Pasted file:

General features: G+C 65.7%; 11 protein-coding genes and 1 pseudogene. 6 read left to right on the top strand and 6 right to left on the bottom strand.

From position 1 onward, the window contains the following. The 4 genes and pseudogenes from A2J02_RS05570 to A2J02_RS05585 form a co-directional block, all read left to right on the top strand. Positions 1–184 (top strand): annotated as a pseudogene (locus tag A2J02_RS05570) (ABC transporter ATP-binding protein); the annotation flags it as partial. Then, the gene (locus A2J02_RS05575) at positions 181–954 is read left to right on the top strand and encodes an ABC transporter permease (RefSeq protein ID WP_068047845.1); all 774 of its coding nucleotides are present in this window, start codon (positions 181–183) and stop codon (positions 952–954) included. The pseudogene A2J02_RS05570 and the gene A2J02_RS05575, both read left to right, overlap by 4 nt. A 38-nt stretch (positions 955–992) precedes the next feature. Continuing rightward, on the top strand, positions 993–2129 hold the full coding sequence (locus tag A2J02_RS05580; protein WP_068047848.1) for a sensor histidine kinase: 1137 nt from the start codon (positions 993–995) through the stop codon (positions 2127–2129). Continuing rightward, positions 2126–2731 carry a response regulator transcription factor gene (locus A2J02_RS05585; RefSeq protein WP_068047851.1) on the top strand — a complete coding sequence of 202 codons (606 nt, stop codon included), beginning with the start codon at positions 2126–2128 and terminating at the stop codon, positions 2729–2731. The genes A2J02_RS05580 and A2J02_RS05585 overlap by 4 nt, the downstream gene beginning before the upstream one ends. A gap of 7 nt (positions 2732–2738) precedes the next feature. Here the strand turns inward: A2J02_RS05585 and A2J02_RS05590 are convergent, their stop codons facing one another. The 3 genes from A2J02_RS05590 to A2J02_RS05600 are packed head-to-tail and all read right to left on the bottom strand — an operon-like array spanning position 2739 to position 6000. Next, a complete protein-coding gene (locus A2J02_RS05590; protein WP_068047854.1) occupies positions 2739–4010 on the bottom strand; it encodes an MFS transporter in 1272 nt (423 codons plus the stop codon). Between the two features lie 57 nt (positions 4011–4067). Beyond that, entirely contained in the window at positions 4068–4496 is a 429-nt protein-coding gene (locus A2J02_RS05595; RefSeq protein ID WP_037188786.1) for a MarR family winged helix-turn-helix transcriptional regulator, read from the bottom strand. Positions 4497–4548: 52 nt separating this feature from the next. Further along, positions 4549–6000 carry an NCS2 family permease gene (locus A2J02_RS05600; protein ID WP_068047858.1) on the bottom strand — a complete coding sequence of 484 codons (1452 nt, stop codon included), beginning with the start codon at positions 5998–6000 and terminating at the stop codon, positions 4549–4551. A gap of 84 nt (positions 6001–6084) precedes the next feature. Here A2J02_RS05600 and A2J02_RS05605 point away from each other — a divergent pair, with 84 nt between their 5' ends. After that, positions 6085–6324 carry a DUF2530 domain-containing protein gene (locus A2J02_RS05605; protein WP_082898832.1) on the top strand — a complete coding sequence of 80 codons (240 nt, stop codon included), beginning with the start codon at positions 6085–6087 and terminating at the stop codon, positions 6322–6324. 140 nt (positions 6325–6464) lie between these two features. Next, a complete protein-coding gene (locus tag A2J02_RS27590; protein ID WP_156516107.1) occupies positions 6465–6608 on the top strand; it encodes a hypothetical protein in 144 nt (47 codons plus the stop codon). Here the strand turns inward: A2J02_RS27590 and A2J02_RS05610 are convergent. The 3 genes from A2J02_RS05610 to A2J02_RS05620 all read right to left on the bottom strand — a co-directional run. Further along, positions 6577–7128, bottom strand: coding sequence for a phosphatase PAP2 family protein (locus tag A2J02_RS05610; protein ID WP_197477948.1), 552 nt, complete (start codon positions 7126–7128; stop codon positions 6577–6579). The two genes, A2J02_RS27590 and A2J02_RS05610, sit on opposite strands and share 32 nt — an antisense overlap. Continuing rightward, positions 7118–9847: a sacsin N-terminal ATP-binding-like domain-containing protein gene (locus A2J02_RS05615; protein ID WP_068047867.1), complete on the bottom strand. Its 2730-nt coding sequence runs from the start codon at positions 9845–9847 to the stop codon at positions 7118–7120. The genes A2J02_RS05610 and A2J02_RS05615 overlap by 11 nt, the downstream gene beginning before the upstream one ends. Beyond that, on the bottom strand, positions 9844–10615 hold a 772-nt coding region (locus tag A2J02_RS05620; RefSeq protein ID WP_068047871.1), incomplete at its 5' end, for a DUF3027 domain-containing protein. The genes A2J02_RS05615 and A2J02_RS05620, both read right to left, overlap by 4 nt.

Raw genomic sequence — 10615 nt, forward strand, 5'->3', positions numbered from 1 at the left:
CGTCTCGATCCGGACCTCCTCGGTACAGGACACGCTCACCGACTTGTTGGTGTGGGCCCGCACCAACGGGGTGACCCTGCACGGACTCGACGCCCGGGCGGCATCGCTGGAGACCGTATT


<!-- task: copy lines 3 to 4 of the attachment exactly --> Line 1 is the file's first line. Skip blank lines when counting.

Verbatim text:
Raw genomic sequence — 10615 nt, forward strand, 5'->3', positions numbered from 1 at the left:
CGTCTCGATCCGGACCTCCTCGGTACAGGACACGCTCACCGACTTGTTGGTGTGGGCCCGCACCAACGGGGTGACCCTGCACGGACTCGACGCCCGGGCGGCATCGCTGGAGACCGTATT